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When happiness is a warm Smith & Wesson

Wednesday, 11 December, 2013

Earlier this year, the German writer Wolfgang Herrndorf asked his friends if they knew someone who knew someone who could get him a revolver. He wasn’t planning to rob a bank or commit a crime of passion. Rather, he intended to fight cancer — his way. Before long, he was the owner of an unregistered .357 Smith & Wesson and he found it to be a thing of considerable beauty. “It possessed such a comprehensively calming effect that it’s unclear to me why the health insurance provider didn’t pay for it,” he wrote in his diary. On 26 August, he left his apartment in Berlin, strolled along the bank of the Hohenzollernkanal, found a seat, put the barrel of the gun in his mouth and pulled the trigger. He was 48.

Most modern German writing is unreadable. There’s no shortage of material, but it seems that the writers are more interested in whingeing about the “Kapitalismus” that has given them such an enviable standard of living, or they’re occupied with absurdities such as the Occupy movement, or they’re fomenting hatred of Amazon and Google and generally acting the Luddite when it comes to technological progress. All this is preferable to the hard work of writing. The result is an endless stream of turgid polemical tracts misleadingly labelled as novels and memoirs. Wolfgang Herrndorf was the honourable exception to this rule.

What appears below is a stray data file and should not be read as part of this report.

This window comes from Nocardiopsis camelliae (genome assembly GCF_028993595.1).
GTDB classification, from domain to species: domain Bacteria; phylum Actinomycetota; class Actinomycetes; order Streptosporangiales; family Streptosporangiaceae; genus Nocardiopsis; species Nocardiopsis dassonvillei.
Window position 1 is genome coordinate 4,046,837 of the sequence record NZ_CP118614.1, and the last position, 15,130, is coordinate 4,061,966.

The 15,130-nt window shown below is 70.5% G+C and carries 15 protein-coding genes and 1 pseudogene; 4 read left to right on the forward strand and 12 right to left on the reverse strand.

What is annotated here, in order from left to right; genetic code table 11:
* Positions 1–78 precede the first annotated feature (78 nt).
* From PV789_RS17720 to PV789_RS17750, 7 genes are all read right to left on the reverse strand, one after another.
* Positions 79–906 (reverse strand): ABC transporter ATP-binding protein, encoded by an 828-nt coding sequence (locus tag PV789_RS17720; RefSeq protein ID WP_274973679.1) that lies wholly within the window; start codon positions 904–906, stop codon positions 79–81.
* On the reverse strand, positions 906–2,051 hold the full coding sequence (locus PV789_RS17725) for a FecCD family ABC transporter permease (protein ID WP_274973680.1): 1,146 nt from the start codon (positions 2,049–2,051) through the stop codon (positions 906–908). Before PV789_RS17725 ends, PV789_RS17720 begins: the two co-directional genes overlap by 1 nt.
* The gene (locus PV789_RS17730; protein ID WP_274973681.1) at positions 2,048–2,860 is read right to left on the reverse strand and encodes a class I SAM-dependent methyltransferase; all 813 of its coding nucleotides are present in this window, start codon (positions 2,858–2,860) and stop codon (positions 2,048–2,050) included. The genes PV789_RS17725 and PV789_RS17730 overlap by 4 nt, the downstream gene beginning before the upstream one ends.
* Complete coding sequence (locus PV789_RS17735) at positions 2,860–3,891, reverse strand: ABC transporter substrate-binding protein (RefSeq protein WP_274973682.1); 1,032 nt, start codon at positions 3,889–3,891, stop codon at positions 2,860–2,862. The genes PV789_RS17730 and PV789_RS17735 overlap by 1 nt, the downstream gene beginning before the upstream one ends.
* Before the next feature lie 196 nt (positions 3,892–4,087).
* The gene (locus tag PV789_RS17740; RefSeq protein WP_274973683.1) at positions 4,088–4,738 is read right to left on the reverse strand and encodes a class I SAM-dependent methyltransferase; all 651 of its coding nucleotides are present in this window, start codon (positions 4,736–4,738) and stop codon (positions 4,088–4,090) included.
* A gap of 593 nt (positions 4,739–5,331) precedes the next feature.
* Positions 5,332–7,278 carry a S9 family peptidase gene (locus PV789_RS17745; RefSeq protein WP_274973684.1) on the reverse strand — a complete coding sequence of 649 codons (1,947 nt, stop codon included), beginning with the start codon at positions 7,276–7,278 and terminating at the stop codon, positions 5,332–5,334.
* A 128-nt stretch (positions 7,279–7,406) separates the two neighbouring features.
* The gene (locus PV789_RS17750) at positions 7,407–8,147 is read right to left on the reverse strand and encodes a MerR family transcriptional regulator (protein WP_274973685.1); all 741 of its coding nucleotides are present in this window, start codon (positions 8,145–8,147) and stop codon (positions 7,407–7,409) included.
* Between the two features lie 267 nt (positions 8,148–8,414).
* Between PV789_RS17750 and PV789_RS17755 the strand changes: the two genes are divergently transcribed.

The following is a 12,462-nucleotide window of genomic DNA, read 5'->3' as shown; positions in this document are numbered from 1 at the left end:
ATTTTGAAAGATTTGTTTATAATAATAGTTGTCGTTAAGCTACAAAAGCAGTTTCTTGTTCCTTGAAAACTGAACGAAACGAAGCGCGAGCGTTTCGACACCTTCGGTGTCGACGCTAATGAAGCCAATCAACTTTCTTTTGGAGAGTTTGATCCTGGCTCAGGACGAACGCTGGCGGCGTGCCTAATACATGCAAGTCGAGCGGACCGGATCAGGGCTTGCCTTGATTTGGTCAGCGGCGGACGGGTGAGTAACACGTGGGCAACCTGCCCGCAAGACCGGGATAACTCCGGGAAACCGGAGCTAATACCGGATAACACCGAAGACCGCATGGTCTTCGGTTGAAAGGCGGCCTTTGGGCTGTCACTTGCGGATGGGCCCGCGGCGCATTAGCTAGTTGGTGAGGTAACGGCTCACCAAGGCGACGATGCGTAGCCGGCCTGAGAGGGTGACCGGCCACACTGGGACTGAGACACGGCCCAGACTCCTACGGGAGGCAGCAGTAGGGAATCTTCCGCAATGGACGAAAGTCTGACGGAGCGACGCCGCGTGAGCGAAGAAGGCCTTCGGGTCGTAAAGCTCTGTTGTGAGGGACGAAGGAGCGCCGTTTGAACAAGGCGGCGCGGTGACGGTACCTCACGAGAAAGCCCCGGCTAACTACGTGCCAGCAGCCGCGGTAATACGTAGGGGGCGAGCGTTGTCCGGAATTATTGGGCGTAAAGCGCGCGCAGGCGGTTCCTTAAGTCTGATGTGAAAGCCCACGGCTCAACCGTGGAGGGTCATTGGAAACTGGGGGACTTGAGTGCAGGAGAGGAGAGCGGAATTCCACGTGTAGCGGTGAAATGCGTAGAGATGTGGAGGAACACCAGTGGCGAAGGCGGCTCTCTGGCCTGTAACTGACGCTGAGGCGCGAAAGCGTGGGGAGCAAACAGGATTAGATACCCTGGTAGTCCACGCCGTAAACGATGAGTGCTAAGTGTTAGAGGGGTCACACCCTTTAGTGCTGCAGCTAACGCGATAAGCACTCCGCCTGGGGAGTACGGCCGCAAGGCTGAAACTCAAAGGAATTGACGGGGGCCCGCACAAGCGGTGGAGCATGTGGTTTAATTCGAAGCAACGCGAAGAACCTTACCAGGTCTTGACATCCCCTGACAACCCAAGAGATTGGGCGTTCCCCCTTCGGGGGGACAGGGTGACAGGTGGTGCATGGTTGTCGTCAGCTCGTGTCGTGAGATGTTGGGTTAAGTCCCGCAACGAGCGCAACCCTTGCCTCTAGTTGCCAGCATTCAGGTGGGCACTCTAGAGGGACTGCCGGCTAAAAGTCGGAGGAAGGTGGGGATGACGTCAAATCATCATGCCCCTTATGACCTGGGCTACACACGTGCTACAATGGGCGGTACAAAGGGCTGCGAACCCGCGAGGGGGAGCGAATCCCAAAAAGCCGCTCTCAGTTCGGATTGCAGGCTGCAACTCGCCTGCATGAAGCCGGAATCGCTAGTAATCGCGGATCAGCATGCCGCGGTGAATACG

His novel Tschick (English: Why We Took the Car) was published in mid-2010 and a year later Sand appeared. The two represented the most exciting and stylish German fiction of recent times. Tschick was published in 27 countries and one million copies were sold in Herrndorf’s homeland. Along with writing novels, Herrndorf posted regularly at his blog Arbeit und Struktur and it was there that the wider world learned of his battle with cancer. After three operations and bouts of radiation treatment and chemotherapy he decided that he’d had enough of modern medicine and requested the revolver. The book of his blog is now destined to be a posthumous bestseller.

Smith & Wesson


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